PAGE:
Natalia Konstantinovskaia is a PhD candidate in Asian Languages and Cultures. Natalia is interested in sociolinguistic research on gender in Japan and Russia. In her doctoral project, she explores media-circulated images of femininity, the agency of Japanese and Russian women in their twenties, and their real language. Her work questions the degree to which contemporary theories of gender and indexicality are applicable in cross-cultural contexts, as well as the extent to which these frameworks can inform our understanding of gender in Russian and Japanese societies. Natalia received her B.A. from the Far Eastern State University of Humanities in Khabarovsk, Russia and her M.A. in Japanese Linguistics from UCLA.
Stephanie Lumsden is an enrolled member of the Hoopa Valley Tribe in Northern California. She received her Bachelor’s degree in Women’s Studies from Portland State University in 2011 and her Master’s degree in Native American Studies from the University of California, Davis in 2014. She is currently a first-year PhD student in Gender Studies. Her dissertation project seeks to flesh out the relationship between the prison industrial complex and settler colonialism. For this project, she is interested in discussing the ways in which settler relationships to land facilitate an economy that depends on the incarceration of millions of people. She is focused on articulating the value of land while centering Native epistemologies of belonging and responsibility. She also seeks to explore how the dispossession of Native women in particular makes incarceration possible and what this means for abolition politics.
Monique Magdaleno is a third-year undergraduate majoring in Political Science with a dual concentration in American Politics and International Relations. This spring, she was selected as an Engagement and Mobilization Intern at the National Women’s Law Center located in Washington, DC. She is interested in issues of equity and civic engagement through schooling, as well as juvenile justice reform. Her current research focuses on education policy where she hopes to highlight and dismantle the ways in which the school-to-prison pipeline disproportionately affects girls of color. Monique is passionate about the nexus between law and shaping public policy, and looks forward to exploring the intersections of urban issues and education reform this upcoming year.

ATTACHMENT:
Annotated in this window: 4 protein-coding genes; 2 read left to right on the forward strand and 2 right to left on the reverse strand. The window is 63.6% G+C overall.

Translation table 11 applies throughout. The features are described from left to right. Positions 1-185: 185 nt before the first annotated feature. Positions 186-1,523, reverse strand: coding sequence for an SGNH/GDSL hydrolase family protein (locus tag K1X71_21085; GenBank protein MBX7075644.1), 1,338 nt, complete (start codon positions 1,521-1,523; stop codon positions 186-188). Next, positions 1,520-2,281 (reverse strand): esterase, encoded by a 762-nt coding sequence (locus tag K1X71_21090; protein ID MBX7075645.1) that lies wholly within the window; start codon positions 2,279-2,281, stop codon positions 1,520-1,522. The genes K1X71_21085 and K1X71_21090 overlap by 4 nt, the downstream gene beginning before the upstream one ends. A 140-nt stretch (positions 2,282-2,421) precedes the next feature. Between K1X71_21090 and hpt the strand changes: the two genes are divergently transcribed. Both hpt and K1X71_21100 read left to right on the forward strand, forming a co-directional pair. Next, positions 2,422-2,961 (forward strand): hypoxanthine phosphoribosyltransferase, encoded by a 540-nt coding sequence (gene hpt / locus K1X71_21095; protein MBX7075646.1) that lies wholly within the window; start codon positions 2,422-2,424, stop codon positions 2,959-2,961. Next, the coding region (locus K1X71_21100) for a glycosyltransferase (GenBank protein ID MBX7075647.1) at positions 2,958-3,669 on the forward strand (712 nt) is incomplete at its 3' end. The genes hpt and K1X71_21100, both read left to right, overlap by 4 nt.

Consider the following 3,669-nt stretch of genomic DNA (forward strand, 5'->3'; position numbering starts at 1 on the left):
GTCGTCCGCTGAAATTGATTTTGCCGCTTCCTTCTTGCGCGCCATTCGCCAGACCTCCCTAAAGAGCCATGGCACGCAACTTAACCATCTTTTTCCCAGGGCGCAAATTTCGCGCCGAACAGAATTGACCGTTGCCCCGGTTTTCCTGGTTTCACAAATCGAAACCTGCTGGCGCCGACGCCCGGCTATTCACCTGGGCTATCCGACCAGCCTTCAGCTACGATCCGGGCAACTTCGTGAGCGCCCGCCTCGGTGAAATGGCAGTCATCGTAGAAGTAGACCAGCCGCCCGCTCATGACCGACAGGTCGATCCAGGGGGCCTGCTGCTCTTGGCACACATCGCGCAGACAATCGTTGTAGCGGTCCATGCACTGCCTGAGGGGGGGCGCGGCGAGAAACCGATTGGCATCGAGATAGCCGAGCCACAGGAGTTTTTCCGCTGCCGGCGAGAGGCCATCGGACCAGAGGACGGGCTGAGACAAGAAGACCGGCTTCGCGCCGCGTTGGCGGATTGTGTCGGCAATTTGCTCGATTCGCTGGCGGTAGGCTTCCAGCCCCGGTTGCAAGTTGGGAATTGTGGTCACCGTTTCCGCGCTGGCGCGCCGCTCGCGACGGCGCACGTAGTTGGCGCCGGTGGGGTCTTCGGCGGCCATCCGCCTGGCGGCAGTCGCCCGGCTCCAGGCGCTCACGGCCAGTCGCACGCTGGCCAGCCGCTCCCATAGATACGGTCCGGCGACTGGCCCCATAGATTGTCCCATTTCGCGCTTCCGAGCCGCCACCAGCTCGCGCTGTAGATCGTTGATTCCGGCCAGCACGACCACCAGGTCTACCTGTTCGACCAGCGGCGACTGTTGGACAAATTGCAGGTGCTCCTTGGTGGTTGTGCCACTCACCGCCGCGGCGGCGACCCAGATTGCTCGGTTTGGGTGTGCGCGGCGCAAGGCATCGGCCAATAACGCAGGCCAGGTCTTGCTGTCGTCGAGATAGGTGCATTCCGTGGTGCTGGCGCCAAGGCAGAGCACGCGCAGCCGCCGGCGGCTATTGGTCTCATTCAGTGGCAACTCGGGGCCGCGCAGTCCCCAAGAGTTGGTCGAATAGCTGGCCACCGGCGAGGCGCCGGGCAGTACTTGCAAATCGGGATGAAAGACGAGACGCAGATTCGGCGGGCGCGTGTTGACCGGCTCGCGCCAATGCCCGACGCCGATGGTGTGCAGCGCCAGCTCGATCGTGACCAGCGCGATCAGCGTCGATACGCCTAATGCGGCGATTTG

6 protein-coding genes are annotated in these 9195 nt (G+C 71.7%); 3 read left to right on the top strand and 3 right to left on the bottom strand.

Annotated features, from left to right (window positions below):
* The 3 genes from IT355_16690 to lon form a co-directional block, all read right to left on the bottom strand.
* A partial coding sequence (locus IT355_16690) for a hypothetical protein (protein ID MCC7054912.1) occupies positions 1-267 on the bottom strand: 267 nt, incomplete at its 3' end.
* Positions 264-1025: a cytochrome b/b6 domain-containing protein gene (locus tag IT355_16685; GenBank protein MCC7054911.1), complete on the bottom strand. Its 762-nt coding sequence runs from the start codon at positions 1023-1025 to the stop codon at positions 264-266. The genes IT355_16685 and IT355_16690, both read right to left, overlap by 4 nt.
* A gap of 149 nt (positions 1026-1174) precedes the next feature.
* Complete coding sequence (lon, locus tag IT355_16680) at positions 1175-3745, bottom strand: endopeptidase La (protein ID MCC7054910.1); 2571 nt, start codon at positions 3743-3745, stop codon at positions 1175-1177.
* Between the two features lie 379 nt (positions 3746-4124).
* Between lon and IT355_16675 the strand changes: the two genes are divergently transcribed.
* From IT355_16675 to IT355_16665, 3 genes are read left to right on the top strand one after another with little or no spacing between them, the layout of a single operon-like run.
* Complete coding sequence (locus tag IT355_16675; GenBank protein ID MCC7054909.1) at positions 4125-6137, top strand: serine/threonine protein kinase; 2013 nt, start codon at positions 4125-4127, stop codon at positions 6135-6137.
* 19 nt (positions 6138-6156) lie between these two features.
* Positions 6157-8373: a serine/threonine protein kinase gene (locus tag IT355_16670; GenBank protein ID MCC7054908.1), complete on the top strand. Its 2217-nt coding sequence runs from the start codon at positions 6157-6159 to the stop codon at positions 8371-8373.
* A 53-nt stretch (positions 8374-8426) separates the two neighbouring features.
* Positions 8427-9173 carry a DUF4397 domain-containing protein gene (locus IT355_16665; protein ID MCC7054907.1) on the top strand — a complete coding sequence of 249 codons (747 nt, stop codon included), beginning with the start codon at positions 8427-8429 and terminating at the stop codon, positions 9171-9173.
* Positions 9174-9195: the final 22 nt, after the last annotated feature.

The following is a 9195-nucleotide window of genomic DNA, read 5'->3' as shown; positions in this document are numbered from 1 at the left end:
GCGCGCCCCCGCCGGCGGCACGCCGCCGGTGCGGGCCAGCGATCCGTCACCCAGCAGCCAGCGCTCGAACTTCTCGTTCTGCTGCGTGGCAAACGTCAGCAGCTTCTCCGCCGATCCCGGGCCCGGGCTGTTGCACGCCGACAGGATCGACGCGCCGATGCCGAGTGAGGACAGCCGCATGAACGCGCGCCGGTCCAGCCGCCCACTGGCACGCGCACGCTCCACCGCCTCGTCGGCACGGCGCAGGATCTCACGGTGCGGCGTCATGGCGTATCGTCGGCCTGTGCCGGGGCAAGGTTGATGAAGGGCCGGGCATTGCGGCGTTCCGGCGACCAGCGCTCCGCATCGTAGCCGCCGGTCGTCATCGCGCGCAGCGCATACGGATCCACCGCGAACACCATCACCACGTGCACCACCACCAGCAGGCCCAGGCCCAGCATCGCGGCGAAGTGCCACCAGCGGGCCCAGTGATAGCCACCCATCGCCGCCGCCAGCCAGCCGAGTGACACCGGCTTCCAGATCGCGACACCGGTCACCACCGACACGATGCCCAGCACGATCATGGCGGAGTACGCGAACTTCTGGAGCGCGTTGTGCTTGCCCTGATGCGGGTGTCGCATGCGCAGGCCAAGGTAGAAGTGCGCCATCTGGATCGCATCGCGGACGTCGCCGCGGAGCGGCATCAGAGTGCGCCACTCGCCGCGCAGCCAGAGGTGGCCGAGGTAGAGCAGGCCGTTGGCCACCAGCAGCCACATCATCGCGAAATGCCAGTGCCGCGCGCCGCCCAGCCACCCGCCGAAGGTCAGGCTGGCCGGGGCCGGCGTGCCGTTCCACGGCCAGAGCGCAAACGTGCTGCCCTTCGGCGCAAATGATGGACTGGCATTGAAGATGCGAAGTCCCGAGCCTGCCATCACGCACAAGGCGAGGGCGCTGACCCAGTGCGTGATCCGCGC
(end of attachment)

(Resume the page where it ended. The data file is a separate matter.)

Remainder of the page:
Sayantan Mukhopadhyay is a graduate student in Art History. His current research interests include histories of display and queer identities in modern South Asia. Prior to his arrival in Los Angeles, Sayantan worked in commercial galleries in New York and New Delhi and in the education sector in Shanghai. He holds a BA from Williams College in Comparative Literature and Art History.
Tiffany Naiman recently completed her PhD in Musicology and is now a post-doctoral fellow in the Teaching Matters program at Stanford University. She is a DJ, electronic musician, and documentary film producer. Tiffany also holds an MA in African American Studies and a BA in American Literature and Culture from UCLA. A scholar of popular music, temporality, disability studies, and the voice, her dissertation, “Singing at Death’s Door: Late Style, Disability, and the Temporality of Illness in Popular Music,” reflects on musical and cultural responses to illness, disability, and dying while contributing to our understanding of the social significance of popular music in regard to these areas.
Diana Porras is a PhD Candidate in Urban Schooling. Her research is focused on participatory policymaking. She is particularly interested in the engagement of immigrant Latina mothers (madres) in school district budgetary and policymaking processes. She seeks to better understand the roles madres play and want to play in education policymaking, and the unique insights they contribute to decisions made in districts. By investigating this topic, she hopes to bring to light new and informative ways in which Latina mothers can and are breaking down the distance between themselves and district administrators. Ultimately, her goal is to share how education policies and practices could be developed, implemented, and evaluated through authentic, collaborative, and inclusive measures.
Shena Sanchez is a doctoral student in Urban Schooling. She received her master’s in International Education Policy from Vanderbilt University and her bachelor’s degree in English literature from Roanoke College. Her work examines the ways in which education policies and practices are racialized and gendered, focusing particularly on the college-going experiences of urban Black and Brown girls. In 2015, she started the Lavender Girls Project, a mentoring and research group—for and with urban Black and Brown girls—that explores how discipline and academic tracking shape their college-going trajectory. The Lavender Girls Project is grounded in educational justice and an ethic of love, centering the voices of Black and Brown girls. Shena’s work has been supported by the Ralph J. Bunche Center for African American Studies.
Wakako Suzuki received her Bachelor of Arts in German Literature from Rikkyo University and her Master of Arts in Japanese Literature from Stanford University. She is interested in the role of translation and adaptation in Japanese literature, with a particular focus on gendered language and women’s literary production in the late 19th and early 20th centuries. Among her interests is the adaptation of Izumi Kyōka’s literature.
Emily Taing is a first generation college student originally from San Jose, California, who grew up working in her family donut shop. During her time at UCLA, she double majored in International Development Studies with a concentration on Southeast Asia and Asian American Studies, and a minor in European Studies. This past academic year, Emily completed an honor thesis titled “Cambodian Women And Remembering Across Generations: Refugees, Trauma, and Resilience,” which was awarded the UCLA Undergraduate Research Scholars Grant and a Center for the Study of Women 2017 Travel Grant. This fall, Emily will be moving to New York City and pursuing a Master’s degree in American Studies at the Center for the Study of Ethnicity and Race at Columbia University Graduate School of Arts and Sciences.